The next year, after leaving Iowa City, Carver went to a treatment center to attempt to overcome his alcoholism , but continued drinking for another three years. The collection itself was shortlisted for the National Book Award , though it sold fewer than 5, copies that year.

The following excerpt from Scott Driscoll's review [7] of Maryann Burk Carver's memoir [8] describes the decline of Maryann's and Raymond's marriage. Somebody had read it besides my mother, or so I hoped anyway. It was a photograph of a man, a successful author, obviously, testifying to something called the Palmer Institute of Authorship. That seemed like just the thing for me. There was a monthly payment plan involved. Twenty dollars down, ten or fifteen dollars a month for three years or thirty years, one of those things.

There were weekly assignments with personal responses to the assignments. I stayed with it for a few months. Then, maybe I got bored; I stopped doing the work. My folks stopped making the payments. Pretty soon a letter arrived from the Palmer Institute telling me that if I paid them up in full, I could still get the certificate of completion.

This seemed more than fair. Somehow I talked my folks into paying the rest of the money, and in due time I got the certificate and hung it up on my bedroom wall. But all through high school it was assumed that I'd graduate and go to work at the sawmill. For a long time I wanted to do the kind of work my dad did. He was going to ask his foreman at the mill to put me on after I graduated. So I worked at the mill for about six months. But I hated the work and knew from the first day I didn't want to do that for the rest of my life.

I worked long enough to save the money for a car, buy some clothes, and so I could move out and get married. Somehow, for whatever reasons, you went to college. Was it your wife who wanted you to go on to college? Did she encourage you in this respect? Did she want to go to college and that made you want to go? How old were you at this point? She must have been pretty young, too. She was sixteen and pregnant and had just graduated from an Episcopalian private school for girls in Walla Walla, Washington.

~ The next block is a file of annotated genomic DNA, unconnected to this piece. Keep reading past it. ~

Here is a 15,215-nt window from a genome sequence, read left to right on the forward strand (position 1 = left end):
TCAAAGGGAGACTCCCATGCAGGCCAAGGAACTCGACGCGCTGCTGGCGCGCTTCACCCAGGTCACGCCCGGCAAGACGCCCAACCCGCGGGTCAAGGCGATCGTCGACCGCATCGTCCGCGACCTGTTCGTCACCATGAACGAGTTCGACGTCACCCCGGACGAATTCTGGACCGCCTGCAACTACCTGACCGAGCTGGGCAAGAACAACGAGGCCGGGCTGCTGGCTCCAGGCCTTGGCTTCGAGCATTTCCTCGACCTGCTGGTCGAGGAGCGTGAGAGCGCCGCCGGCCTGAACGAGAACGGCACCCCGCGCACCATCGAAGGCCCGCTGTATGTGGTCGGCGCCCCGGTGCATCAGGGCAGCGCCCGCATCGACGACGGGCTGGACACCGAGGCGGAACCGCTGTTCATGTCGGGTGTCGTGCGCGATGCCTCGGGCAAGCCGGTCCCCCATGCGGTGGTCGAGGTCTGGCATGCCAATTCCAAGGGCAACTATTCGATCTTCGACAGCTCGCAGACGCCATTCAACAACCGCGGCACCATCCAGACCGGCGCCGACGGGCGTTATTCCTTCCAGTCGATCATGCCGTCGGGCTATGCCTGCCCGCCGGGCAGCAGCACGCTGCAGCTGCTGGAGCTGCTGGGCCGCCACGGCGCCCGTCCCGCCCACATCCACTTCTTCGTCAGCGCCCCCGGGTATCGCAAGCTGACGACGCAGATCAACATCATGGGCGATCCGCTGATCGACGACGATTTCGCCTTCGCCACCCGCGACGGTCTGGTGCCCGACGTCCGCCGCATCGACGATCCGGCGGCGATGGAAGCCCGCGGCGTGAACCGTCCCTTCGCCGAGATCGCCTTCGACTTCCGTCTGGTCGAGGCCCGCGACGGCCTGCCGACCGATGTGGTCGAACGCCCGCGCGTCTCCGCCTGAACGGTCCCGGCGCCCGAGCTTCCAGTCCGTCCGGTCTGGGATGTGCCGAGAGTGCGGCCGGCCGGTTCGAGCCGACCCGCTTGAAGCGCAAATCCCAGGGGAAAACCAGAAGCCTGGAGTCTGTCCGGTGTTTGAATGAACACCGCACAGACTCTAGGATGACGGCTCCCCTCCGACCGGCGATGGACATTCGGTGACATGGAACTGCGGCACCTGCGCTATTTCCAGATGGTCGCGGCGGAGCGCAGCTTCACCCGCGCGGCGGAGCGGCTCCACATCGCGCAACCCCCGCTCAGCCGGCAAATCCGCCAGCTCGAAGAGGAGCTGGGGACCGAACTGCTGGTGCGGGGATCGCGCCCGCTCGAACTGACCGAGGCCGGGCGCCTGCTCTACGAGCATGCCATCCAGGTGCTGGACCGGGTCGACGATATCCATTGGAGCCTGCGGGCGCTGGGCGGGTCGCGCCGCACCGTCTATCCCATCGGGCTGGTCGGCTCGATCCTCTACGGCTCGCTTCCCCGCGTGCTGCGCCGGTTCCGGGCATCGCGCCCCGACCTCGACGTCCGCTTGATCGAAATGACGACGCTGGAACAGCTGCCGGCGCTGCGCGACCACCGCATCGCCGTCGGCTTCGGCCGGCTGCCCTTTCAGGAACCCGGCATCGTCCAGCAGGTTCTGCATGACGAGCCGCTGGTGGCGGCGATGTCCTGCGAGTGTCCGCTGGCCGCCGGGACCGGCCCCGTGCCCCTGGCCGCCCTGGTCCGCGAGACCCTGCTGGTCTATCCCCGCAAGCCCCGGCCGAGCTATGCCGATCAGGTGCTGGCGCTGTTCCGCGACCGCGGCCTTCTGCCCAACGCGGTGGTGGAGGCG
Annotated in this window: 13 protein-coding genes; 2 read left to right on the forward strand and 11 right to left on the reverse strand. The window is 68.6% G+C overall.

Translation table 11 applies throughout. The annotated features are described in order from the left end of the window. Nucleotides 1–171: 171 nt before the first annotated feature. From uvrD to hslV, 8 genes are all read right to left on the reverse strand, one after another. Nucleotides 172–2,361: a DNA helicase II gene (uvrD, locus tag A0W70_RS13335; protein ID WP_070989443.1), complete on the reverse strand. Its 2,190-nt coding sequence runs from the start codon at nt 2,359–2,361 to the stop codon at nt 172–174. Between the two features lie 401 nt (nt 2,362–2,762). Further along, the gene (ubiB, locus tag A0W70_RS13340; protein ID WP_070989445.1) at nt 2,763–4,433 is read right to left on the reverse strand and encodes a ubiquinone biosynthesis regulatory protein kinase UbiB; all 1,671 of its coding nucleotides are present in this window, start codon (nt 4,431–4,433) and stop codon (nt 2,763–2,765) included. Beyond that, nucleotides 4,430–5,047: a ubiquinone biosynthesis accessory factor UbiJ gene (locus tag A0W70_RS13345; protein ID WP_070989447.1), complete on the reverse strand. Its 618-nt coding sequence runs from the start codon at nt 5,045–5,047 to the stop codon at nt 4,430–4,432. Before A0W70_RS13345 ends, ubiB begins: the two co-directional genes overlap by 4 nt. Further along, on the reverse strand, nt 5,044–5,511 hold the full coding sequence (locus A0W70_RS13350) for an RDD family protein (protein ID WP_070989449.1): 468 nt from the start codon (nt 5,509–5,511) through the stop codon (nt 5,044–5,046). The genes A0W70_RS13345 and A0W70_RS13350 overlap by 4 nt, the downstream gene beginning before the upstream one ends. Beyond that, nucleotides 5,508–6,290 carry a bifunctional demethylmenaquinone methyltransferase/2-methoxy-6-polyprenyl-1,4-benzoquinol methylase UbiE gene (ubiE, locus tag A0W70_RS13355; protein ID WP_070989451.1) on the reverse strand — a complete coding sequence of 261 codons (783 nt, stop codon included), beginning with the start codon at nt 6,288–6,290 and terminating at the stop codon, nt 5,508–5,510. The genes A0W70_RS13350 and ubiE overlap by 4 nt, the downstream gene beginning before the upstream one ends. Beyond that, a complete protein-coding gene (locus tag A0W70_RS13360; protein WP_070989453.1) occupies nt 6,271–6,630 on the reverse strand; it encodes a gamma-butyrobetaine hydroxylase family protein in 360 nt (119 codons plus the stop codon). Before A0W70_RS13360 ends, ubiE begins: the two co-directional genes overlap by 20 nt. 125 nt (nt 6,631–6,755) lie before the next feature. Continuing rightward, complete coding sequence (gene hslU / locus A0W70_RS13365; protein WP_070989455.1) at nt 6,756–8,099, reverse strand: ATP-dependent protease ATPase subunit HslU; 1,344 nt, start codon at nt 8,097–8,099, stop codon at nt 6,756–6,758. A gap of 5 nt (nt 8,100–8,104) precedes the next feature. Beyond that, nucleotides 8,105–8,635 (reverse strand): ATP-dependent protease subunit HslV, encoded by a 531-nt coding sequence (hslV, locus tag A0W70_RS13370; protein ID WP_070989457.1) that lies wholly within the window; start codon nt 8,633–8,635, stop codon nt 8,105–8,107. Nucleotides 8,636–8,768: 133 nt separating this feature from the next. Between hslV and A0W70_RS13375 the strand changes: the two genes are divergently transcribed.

At school she'd learned the right way to hold a teacup; she'd had religious instruction and gym and such, but she also learned about physics and literature and foreign languages. I was terrifically impressed that she knew Latin. She tried off and on to go to college during those first years, but it was too hard to do that; it was impossible to do that and raise a family and be broke all the time, too.

Her family didn't have any money. She was going to that school on a scholarship. Her mother hated me and still does. My wife was supposed to graduate and go on to the University of Washington to study law on a fellowship. Instead, I made her pregnant, and we got married and began our life together. She was seventeen when the first child was born, eighteen when the second was born. What shall I say at this point?

We didn't have any youth. We found ourselves in roles we didn't know how to play. But we did the best we could. Better than that, I want to think.

She did finish college finally. She got her B. I worked nights and went to school days. We were always working. She was working and trying to raise the kids and manage a household.

She worked for the telephone company.

Reading, writing, living by Phil Greaney

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"On Writing" is Carver's vision for fiction; his blue-collar blueprint. It's a fine and persuasive piece, full of insight into the creative process and the obligations of the writer. There are moments of personal confession, coupled with elegantly quotable sentences – "Get in, get out.

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Oct 29,  · Read On Writing by Carver if you harbor ambitions, then print the good lines and stick it on your wall. I came by this piece via an article in Guardian by Stuart Evers. I am going to skip what Stuart said and point you to what interested me most in Carver’s essay. Ambition and a little luck are good things for a writer to have going for him.

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“On Writing” by Raymond Carver. from The Story and its Writer: An Introduction to Short Fiction. 6th Edition. Ed. Ann Charters. Boston: Bedford/St. Martin’s, Raymond Carver is the author of two collections of short stories, ''Will You Please Be Quiet, Please?'' and the forthcoming ''What We Talk About When We Talk About Love.'' He is a professor of English in the writing program of Syracuse University.

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quotes from Raymond Carver: 'Woke up this morning with a terrific urge to lie in bed all day and read.', 'I could hear my heart beating. I could hear everyone's heart. But extremely clever chi-chi writing, or just plain tomfoolery writing, puts me to sleep. Writers don't need tricks or gimmicks or even necessarily need to be the. Carver was born into a poverty-stricken family at the tail-end of the Depression. He married at 19, started a series of menial jobs and his own career of 'full-time drinking as a serious pursuit', a career that would eventually kill him/5.